The National Health and Climate Strategy is a good start towards tackling the health impacts of climate change, but urgently needs an implementation plan and substantial funding to meet its potential to “save lives”, says the Climate and Health Alliance (CAHA).
As Australia’s peak body on climate and health, CAHA has today released their analysis of Australia’s first Health and Climate Strategy, launched on 3rd December at COP28.
CAHA Policy & Advocacy Manager, Chelsea Hunnisett said, “CAHA welcomes the launch of the Strategy, and congratulates Assistant Minister Kearney and the dedicated team of the National Health, Sustainability and Climate Unit on their commitment to its development.
“CAHA wants to see the Strategy meet its full potential to protect health and save lives, while reducing emissions and increasing resilience in the health sector.
“But without a commitment to funding or implementation, it remains unclear what impact the Strategy will have. If the Commonwealth does not urgently roll out this strategy, climate change will overburden our health systems, compromise people’s health and ultimately cost lives.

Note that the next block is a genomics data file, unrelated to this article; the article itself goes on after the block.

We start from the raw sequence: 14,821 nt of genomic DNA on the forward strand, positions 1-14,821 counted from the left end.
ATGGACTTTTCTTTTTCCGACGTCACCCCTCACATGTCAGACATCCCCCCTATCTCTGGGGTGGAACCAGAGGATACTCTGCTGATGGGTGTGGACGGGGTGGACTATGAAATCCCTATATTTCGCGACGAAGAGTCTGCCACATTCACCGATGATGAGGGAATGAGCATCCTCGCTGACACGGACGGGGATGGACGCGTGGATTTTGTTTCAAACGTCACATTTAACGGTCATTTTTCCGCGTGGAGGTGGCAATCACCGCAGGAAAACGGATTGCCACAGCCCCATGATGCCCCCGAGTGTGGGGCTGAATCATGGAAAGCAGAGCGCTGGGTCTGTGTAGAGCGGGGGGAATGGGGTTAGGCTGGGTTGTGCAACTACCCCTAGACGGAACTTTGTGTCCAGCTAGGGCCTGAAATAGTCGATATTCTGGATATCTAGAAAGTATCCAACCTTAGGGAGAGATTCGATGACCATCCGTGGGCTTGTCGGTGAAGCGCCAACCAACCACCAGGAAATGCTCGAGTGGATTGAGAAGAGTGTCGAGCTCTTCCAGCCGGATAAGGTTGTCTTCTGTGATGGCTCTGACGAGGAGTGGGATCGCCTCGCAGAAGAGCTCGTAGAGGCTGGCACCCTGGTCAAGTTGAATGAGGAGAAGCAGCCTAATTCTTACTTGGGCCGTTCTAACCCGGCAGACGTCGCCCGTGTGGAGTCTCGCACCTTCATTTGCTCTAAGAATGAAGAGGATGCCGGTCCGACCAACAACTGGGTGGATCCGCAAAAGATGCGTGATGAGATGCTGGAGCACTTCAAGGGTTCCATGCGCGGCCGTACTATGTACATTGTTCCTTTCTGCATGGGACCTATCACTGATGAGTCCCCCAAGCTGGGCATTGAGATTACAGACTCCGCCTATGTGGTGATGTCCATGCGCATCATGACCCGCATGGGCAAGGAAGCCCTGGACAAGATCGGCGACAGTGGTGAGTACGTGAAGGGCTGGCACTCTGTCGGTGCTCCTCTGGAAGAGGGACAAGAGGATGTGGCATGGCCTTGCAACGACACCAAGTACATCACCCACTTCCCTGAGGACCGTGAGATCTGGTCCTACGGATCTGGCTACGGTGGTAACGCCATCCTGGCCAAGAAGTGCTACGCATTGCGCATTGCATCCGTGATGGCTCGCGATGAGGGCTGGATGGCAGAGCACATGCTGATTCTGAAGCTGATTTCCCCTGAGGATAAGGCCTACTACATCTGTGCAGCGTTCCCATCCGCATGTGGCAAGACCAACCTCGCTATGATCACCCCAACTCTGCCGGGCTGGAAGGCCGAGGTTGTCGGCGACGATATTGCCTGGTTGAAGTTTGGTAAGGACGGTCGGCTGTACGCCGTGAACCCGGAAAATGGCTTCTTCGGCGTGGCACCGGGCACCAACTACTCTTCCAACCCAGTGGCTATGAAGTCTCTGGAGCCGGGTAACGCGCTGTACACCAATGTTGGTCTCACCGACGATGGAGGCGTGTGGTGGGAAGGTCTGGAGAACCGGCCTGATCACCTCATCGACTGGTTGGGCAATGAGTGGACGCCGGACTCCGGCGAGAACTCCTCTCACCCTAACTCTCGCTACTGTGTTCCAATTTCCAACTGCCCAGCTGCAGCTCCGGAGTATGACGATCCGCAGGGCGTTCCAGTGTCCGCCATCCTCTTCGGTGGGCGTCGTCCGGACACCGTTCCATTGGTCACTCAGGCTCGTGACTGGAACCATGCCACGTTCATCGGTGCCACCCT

“The case for ambitious action on the climate-health nexus has never been more urgent. With the world watching, and a bid to co-host COP31 with Pacific partners underway, Australia has the opportunity to be a global leader on climate and health. It’s now the Commonwealth’s moment to lose.
“There is little choice for our leaders but to step up and address the health effects of climate change with urgency. The 26 million people living in Australia today, and the generations of Australians to come, depend on it.
“CAHA looks forward to ongoing engagement with members, allies and government stakeholders in the implementation of the Strategy, and will update this scorecard mid-year 2024.”
MEDIA CONTACT: Sally Spalding, [email protected], 0401 184 986